-- Rabbi Gilad Kariv, President and CEO, Israel Movement for Reform and Progressive Judaism (IMPJ); Reuven Marko, Chairperson, Israel Movement for Reform and Progressive Judaism; Anat Hoffman, Executive Director, Israel Religious Action Center (IRAC); Rabbi Na’amah Kelman, Dean, Hebrew Union College - Jewish Institute of Religion (HUC-JIR), Jerusalem campus; Rabbi Prof. Yehoyada Amir, Chair, MARAM-The Israel Council of Reform Rabbis, excerpt from this statement

From North America:
“The Reform Movement denounces in the strongest terms the horrifying Executive Order on immigration and refugees issued late Friday evening by President Trump… As Jews, we know the impact that xenophobia and religious profiling have on all people whose lives are endangered by exclusionary laws…  In the days, weeks and years that follow, we will work with our clergy, lay leaders, institutions and congregations to provide assistance and support to immigrants, refugees, asylum-seekers and others yearning for the refuge and opportunity for a better life that we know the United States, at its best, can provide.”

-- The Religious Action Center (RAC) along with leaders of the Union for Reform Judaism (URJ), the Central Conference of American Rabbis (CCAR), excerpt from this statement 

“President Trump’s Executive Order limiting entry to the U.S. of non-citizens from seven countries, barring Syrian refugees indefinitely, and suspending entry of all refugees for 120 days, has sown bitter confusion and upended innocent lives. It is in stark and disheartening contrast to the values of inclusion that we at HUC-JIR embrace and to the normal practices of our nation... May we do all we can in the days ahead to protect the lives of those at serious risk, and continue to build a community in America that is worthy of our democratic roots and our Jewish values.”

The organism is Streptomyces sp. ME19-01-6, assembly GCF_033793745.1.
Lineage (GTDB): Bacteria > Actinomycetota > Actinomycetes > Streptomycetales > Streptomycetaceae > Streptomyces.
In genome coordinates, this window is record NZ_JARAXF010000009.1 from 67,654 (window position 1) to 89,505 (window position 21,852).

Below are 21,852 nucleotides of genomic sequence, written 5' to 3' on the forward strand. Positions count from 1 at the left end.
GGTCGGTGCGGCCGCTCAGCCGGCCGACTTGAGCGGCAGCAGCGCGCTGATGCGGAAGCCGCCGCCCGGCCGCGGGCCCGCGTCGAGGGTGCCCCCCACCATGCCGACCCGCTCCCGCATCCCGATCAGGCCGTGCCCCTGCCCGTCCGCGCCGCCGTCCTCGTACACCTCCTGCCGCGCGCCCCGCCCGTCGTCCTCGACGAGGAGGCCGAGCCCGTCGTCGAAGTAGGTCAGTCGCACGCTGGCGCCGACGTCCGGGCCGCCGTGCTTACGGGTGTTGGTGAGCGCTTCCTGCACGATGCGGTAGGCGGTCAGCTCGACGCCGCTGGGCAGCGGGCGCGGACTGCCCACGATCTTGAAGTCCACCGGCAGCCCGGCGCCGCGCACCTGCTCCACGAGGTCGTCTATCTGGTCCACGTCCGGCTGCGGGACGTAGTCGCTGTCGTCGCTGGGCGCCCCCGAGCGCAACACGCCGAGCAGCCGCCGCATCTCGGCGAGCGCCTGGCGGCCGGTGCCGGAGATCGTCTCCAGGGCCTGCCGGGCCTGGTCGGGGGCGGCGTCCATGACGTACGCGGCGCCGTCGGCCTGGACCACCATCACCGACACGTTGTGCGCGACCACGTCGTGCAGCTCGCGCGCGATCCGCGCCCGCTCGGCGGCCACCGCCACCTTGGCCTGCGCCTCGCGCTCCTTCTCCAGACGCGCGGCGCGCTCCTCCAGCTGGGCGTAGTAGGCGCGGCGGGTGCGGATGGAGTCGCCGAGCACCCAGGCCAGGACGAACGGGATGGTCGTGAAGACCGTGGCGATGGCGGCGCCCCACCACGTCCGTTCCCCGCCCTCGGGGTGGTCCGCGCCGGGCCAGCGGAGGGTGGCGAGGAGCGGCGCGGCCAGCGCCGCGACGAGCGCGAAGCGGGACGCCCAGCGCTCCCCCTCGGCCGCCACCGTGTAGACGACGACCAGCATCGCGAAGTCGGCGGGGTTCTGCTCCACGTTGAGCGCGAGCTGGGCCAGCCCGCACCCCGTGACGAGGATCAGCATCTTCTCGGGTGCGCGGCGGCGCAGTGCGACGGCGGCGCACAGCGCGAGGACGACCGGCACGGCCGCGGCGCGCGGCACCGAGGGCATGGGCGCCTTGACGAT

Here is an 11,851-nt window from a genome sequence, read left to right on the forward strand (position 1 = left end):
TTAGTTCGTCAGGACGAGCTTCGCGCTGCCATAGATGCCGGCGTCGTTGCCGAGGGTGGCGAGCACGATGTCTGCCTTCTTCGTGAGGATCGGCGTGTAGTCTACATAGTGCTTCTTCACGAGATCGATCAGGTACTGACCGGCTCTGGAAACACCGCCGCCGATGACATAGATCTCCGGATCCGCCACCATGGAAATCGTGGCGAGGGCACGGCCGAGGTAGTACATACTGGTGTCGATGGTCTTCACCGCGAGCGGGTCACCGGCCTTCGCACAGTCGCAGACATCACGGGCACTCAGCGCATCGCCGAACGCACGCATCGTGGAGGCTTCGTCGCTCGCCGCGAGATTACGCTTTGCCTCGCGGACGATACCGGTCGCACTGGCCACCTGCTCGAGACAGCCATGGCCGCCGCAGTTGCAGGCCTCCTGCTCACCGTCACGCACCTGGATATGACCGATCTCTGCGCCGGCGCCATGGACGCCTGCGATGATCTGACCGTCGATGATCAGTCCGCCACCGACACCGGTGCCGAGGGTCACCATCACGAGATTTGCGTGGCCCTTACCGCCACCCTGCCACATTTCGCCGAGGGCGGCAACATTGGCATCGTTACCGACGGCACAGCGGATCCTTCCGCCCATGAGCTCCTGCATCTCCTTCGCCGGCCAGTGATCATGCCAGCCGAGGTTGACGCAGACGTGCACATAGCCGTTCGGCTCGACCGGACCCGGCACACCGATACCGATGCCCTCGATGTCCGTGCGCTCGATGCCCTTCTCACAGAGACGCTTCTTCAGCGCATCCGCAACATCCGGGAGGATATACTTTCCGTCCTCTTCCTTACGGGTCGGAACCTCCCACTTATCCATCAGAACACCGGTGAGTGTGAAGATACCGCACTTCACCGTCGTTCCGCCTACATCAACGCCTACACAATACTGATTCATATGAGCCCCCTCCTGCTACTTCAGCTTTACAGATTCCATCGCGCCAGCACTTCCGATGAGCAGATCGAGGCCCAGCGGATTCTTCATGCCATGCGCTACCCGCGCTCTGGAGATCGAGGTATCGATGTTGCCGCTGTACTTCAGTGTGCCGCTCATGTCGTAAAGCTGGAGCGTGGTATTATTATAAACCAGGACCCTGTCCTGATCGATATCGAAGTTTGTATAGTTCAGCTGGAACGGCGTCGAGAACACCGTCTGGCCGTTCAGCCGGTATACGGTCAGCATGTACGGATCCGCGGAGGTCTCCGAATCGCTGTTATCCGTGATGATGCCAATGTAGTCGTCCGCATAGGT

-- Rabbi Aaron Panken, President, HUC-JIR, excerpt from this statement
 
From the United Kingdom:
More than 30 progressive British rabbis signed a joint letter to U.S. President Donald Trump, following his Executive Order effectively banning Muslims coming from seven Islamic countries from entering the United States, stating: “We stand alongside our Muslim cousins as they face the consequences – both direct and indirect – of President Trump’s executive order. By effectively banning many Muslims from entering the United States, Donald Trump is inciting and legalizing hatred.”

-- Rabbi Laura Janner-Klausner, Senior Rabbi to Reform JudaismRabbi Alexandra Wright, Co-chair of Liberal Rabbinic ConferenceRabbi Richard Jacobi, Co-chair of Liberal Rabbinic Conference; Rabbi Josh Levy, Co-Chair of the Reform Rabbinic Assembly; and Rabbi Dr. Jackie Tabick, Convener of the Reform Rabbinic Court. Read the full article at the Jewish News Online